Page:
Comprehensive coverage

following the barometric depressions

On the factors that may explain changes in the rainfall regime

The Cypriot Depression - the main cause of Israel's rains. Image source: MODIS website
The Cypriot Depression - the main cause of Israel's rains. Image source: MODIS website

The volume of rainwater in an average year in Israel is about seven billion cubic meters. Of this amount, less than two billion are actually collected in the water reservoirs and can be used. The rest, about 70% of the rainwater, returns to the atmosphere by direct evaporation from the ground or through evaporation from vegetation, about 5% flows in streams and about 25% seeps into the groundwater.

Is it possible to trust the predictions of the meteorological models, according to which the amount of rain in Israel will decrease by 30%-40% in the next 100 years? This is what Dr. Baruch Ziv, a meteorologist, forecaster, climate researcher and lecturer in the Department of Geophysics at the Open University, and Prof. Hadas Saaroni, a climate researcher who serves as a full professor in the Department of Geography and the Human Environment at Tel Aviv University, wanted to check. Dr. Ziv and Prof. Saaroni research weather systems in the Mediterranean region, especially in the east (such as the Persian Gulf in the summer and the Cypriot Depression in the rainy season), which affect Israel, and the changes that occur in them due to global warming.

What is the question? How can the forecast on the amount of rain in the future be improved?

"Climate forecasting is a complicated and expensive process and not always reliable," says Dr. Ziv. "Since the 80s, forecasters have been able to accurately predict about five days ahead with the help of computer models of the atmosphere, on the basis of which a future simulation is made. In this way, a series of successive maps of the coming days is obtained, and if a mistake is made, it is dragged forward and disrupts the forecasts for the future. In predicting the future rainfall, a detailed daily forecast is not required, but rather statistical information about the weather systems and the phenomena caused by them. For example, if the number of barometric depressions, which cause rain, their depth and characteristics will change; And above all, what affects these depressions, and hence, what will be the weather and the rainfall regime that will prevail here in the coming years. A prominent finding in the forecasts of these meteorological models (which were released until the year 2100), is a gradual and consistent decrease in the number of depressions in our region, which should lead to a significant reduction in the amount of rain and changes in the rain regime (in the number of rainy days, the duration of the rainy season, etc.). But the predictions of these models are not reliable, as they have difficulty in accurately reconstructing the present-day depressions of the Mediterranean Sea. In addition, the amounts of rain they predict are based on statistical schemes applied to the maps and not on a direct calculation." The Cypriot Depression - the main cause of Israel's rains. Image source: MODIS website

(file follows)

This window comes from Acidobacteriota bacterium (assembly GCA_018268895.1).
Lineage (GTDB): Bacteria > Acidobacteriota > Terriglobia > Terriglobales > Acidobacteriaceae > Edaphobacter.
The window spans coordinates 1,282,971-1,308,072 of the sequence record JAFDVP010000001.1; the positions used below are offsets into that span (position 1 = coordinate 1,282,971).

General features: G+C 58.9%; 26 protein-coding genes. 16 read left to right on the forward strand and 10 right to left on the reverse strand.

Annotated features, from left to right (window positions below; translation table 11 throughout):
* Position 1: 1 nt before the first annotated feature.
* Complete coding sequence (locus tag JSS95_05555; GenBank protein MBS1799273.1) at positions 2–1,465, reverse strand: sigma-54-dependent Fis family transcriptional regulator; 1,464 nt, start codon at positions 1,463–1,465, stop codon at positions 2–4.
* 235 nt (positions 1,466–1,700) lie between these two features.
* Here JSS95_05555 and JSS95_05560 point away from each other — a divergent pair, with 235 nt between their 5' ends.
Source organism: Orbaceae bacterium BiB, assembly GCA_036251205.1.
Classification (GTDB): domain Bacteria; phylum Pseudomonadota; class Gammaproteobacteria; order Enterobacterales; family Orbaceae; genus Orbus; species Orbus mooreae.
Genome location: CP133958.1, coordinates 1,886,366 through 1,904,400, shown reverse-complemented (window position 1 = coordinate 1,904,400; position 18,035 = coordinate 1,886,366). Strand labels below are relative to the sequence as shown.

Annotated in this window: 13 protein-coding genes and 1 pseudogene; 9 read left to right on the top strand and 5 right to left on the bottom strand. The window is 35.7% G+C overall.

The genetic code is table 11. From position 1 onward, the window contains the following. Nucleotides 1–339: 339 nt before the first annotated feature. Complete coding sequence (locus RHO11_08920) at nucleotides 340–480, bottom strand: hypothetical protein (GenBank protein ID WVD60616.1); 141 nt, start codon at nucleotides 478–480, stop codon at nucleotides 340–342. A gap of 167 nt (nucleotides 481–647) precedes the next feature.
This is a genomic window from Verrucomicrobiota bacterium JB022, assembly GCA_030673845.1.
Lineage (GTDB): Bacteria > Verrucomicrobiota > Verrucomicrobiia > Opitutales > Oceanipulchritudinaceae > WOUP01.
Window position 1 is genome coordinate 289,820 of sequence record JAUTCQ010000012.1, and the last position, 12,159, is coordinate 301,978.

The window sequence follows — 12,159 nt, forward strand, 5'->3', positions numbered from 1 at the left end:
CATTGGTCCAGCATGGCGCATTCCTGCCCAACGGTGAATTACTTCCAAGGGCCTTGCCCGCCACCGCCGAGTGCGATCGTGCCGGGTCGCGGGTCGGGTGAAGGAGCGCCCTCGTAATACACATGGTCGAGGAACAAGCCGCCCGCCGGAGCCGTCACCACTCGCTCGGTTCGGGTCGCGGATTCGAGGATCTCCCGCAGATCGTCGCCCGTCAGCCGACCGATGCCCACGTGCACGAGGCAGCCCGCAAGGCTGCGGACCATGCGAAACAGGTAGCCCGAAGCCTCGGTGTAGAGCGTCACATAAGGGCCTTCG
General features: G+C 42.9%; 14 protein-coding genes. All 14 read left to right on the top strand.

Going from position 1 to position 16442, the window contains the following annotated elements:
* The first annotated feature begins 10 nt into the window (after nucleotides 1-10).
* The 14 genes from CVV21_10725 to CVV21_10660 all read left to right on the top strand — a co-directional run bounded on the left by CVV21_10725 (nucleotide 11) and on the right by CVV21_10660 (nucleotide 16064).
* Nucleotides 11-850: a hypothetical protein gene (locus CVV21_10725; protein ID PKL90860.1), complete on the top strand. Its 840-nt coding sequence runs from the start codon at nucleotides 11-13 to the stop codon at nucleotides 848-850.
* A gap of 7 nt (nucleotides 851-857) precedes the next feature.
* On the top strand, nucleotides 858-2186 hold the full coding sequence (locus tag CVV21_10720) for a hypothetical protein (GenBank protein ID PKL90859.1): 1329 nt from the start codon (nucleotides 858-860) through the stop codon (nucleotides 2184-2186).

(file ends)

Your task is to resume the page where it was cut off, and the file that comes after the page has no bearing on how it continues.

In the past, Dr. Ziv and Prof. Saaroni participated in a project in which the Cypriot sinkholes were classified according to their location and strength. This classification is still used today as a basis for climate studies - such as rain forecasting. The Cypriot depression is a barometric depression whose focus is in the northeastern corner of the Mediterranean Sea, between the island of Cyprus and the coasts of northern Syria and the slopes of the Turkish mountains, and is the main cause of Israel's rains (about 90%). Dr. Ziv: "We clearly saw that given the location and strength of a Cypriot trough, one should expect, on average, rain in the north, on the coast or in the south, depending on the characteristics of the trough. However, when we drew days belonging to the same depression type we got different maps of daily rainfall. An attempt to predict the daily amount of rain according to 'analogs' - copying the amount received in the past on similar days in terms of the features of the outlet - yielded inaccurate forecasts."